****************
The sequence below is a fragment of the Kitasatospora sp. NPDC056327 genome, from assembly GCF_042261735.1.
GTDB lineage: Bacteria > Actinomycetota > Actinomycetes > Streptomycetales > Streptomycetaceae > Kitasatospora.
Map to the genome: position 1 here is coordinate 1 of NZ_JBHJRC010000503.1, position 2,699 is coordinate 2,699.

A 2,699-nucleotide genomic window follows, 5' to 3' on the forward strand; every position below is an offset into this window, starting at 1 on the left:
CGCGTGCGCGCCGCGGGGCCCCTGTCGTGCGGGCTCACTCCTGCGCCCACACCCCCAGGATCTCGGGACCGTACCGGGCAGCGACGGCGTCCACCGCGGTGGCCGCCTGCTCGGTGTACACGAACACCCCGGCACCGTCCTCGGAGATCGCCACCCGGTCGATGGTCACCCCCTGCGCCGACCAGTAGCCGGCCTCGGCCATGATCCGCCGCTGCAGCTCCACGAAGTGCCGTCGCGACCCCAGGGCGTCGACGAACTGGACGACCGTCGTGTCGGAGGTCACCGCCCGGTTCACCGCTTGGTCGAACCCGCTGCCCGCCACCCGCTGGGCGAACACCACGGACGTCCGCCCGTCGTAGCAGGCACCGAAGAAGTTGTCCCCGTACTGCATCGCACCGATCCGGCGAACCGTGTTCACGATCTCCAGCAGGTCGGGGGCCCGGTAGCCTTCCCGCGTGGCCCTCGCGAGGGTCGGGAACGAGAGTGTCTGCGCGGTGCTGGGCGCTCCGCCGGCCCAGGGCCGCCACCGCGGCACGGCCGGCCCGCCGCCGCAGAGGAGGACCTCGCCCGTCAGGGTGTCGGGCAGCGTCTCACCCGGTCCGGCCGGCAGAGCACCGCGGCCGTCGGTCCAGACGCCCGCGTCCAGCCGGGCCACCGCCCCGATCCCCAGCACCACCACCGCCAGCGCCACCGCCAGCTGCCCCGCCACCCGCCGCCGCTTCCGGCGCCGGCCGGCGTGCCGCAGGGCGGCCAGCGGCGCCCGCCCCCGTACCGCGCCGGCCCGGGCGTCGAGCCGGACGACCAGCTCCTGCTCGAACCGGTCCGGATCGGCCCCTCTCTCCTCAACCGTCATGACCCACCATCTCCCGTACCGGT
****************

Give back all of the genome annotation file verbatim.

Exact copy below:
The sequence below is a fragment of the Kitasatospora sp. NPDC056327 genome, from assembly GCF_042261735.1.
GTDB lineage: Bacteria > Actinomycetota > Actinomycetes > Streptomycetales > Streptomycetaceae > Kitasatospora.
Map to the genome: position 1 here is coordinate 1 of NZ_JBHJRC010000503.1, position 2,699 is coordinate 2,699.

A 2,699-nucleotide genomic window follows, 5' to 3' on the forward strand; every position below is an offset into this window, starting at 1 on the left:
CGCGTGCGCGCCGCGGGGCCCCTGTCGTGCGGGCTCACTCCTGCGCCCACACCCCCAGGATCTCGGGACCGTACCGGGCAGCGACGGCGTCCACCGCGGTGGCCGCCTGCTCGGTGTACACGAACACCCCGGCACCGTCCTCGGAGATCGCCACCCGGTCGATGGTCACCCCCTGCGCCGACCAGTAGCCGGCCTCGGCCATGATCCGCCGCTGCAGCTCCACGAAGTGCCGTCGCGACCCCAGGGCGTCGACGAACTGGACGACCGTCGTGTCGGAGGTCACCGCCCGGTTCACCGCTTGGTCGAACCCGCTGCCCGCCACCCGCTGGGCGAACACCACGGACGTCCGCCCGTCGTAGCAGGCACCGAAGAAGTTGTCCCCGTACTGCATCGCACCGATCCGGCGAACCGTGTTCACGATCTCCAGCAGGTCGGGGGCCCGGTAGCCTTCCCGCGTGGCCCTCGCGAGGGTCGGGAACGAGAGTGTCTGCGCGGTGCTGGGCGCTCCGCCGGCCCAGGGCCGCCACCGCGGCACGGCCGGCCCGCCGCCGCAGAGGAGGACCTCGCCCGTCAGGGTGTCGGGCAGCGTCTCACCCGGTCCGGCCGGCAGAGCACCGCGGCCGTCGGTCCAGACGCCCGCGTCCAGCCGGGCCACCGCCCCGATCCCCAGCACCACCACCGCCAGCGCCACCGCCAGCTGCCCCGCCACCCGCCGCCGCTTCCGGCGCCGGCCGGCGTGCCGCAGGGCGGCCAGCGGCGCCCGCCCCCGTACCGCGCCGGCCCGGGCGTCGAGCCGGACGACCAGCTCCTGCTCGAACCGGTCCGGATCGGCCCCTCTCTCCTCAACCGTCATGACCCACCATCTCCCGTACCGGT